Wine can clear
The vapors of despair,
And make us light as air.
-- John Gay: "The Beggar's Opera"
There's not a lot of context given for the recipes in Adventures in Wine Cookery. But, oh, if you go hunting, you find all sorts of soap opera!
FOR LEG OF LAMB that is just a bit different, and easy to do, Mrs. Robert Mondavi, Charles Krug Winery, St. Helena, suggests this interesting treatment: Cover leg of lamb with California red table wine; add 1 onion (sliced), 2 cloves garlic (halved) and 2 bay leaves. Marinate several hours. Drain, reserving marinade. Sprinkle lamb with salt and freshly ground pepper. Place bacon strips over lamb. Roast in moderately-slow oven (325°) about 30 to 35 minutes per pound, basting with reserved marinade.
VARIATION: Make slits in meat; insert rosemary and garlic. Sprinkle with salt and pepper; top with strips of salt pork. Roast (as above), basting with California white table wine.
At first blush, I don't see anything "interesting" in this treatment; that's pretty much the way I was taught to cook a pork roast. Tasty, sure, and nice to show that you can do it with white wine or red wine, and needn't get too fussy about amounts of anything used, but nothing much there except name recognition for the contributor.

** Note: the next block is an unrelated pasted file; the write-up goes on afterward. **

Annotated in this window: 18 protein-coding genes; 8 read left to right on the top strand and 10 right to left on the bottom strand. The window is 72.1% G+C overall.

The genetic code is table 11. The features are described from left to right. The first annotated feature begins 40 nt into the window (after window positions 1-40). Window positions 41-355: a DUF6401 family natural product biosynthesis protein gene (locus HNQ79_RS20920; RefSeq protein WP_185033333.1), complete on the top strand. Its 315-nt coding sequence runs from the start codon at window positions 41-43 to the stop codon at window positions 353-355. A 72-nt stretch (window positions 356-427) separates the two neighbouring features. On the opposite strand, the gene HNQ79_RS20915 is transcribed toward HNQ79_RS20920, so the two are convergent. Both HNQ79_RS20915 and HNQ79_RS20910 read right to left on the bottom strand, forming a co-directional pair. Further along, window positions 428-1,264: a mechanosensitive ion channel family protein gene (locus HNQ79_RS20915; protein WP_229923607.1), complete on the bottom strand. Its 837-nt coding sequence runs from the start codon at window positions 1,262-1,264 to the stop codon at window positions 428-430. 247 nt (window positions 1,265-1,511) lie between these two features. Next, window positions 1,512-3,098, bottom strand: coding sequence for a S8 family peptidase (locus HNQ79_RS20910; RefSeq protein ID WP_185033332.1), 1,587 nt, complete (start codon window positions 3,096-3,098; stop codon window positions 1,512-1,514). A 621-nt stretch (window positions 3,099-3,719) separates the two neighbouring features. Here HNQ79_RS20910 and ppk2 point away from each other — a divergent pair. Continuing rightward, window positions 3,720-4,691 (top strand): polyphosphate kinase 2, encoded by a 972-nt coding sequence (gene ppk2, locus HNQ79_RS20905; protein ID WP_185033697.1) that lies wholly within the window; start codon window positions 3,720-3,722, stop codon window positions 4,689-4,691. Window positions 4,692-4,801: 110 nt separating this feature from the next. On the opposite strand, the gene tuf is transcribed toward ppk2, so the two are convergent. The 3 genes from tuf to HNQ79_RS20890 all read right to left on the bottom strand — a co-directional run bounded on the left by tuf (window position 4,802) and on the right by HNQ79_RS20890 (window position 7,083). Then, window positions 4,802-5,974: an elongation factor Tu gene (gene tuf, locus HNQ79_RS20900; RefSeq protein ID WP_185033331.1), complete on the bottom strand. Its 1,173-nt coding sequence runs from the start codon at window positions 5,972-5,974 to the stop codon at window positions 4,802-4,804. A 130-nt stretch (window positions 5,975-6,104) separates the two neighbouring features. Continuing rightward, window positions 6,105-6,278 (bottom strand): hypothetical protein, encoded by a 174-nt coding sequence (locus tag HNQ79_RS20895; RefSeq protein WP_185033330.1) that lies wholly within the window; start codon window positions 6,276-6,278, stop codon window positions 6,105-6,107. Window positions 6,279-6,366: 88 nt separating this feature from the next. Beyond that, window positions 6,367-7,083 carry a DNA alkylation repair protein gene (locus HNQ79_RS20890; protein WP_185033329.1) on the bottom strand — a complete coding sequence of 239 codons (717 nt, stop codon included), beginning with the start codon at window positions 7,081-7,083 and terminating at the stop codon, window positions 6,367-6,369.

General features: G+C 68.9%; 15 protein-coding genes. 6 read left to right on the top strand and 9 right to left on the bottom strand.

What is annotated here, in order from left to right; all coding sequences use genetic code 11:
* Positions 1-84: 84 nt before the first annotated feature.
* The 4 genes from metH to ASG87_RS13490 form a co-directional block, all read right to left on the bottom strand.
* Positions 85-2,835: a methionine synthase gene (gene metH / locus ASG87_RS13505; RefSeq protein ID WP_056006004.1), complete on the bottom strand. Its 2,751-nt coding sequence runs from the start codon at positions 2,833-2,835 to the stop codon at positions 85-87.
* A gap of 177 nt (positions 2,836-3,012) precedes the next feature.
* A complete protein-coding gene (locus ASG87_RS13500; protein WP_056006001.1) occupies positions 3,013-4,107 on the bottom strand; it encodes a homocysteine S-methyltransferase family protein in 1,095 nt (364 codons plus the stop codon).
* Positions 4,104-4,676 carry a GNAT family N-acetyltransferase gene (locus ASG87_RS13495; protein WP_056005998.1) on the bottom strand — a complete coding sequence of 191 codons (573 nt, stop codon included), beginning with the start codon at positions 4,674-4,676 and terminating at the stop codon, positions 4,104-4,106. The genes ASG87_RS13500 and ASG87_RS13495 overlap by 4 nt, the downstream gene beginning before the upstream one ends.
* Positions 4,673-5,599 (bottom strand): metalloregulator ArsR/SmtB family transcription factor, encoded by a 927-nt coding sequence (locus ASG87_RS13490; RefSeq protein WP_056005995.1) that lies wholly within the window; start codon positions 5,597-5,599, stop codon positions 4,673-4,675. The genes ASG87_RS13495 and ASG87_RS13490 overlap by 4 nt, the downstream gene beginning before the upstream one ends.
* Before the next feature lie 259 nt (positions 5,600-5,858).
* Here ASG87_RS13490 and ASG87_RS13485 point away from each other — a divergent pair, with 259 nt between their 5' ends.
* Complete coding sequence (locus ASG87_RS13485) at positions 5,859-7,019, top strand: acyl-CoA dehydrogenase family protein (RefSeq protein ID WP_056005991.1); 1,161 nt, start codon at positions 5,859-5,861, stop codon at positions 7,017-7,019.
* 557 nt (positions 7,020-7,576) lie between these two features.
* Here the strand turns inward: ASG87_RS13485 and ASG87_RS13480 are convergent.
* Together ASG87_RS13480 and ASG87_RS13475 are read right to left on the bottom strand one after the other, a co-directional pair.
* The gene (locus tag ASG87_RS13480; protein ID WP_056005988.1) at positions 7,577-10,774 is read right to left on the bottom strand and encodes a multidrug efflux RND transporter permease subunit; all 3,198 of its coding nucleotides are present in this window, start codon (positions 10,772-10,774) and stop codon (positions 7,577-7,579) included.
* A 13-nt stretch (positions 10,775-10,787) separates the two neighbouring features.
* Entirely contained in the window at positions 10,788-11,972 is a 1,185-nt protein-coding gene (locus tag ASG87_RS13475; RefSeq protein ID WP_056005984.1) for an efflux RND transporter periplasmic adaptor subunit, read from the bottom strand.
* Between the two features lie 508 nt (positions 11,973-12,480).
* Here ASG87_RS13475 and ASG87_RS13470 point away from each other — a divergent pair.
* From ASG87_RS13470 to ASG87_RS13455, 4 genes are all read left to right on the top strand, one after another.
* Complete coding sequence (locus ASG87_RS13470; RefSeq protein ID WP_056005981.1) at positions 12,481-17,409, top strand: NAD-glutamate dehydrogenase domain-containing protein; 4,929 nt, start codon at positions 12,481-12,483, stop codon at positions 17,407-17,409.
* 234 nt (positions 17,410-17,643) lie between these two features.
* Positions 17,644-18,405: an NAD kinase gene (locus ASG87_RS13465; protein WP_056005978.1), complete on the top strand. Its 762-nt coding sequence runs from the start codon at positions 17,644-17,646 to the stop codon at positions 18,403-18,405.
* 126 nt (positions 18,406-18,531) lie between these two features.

That's where the fun comes in. Mrs. Robert Mondavi... the first Mrs. Robert Mondavi. This book came out two years before Mr. Mondavi would meet the second Mrs. Mondavi... whom he wouldn't marry until the 80s, right after divorcing our Mrs. Mondavi. (ooooo!)
I wondered why a Mondavi was working at Krug... a little Google-fu filled me in on the fact that the Mondavis (Robert, along with Dad and brother) bought Krug, and it was under that name they started making their own wine. Not very soapy, that, except for the whole Glamorous California Lifestyle setting. But, oh! Ever so shortly after this book gets published.... scandal! Arguments! Dissolution! Robert fights with his brother and storms off to start his own winery (and wine empire). (oooooo!)
It's easy to find little stories about many of the contributors to Adventures in Wine Cookery; it makes me wonder what stories there are behind the contributions to all the small community cookbooks I've got on the shelves. What tart swooped in on someone else's husband (and made a mean layered salad)? What tomato was known for more than just her generous wassail bowl?
And how many food words are also pejorative slang for loose women?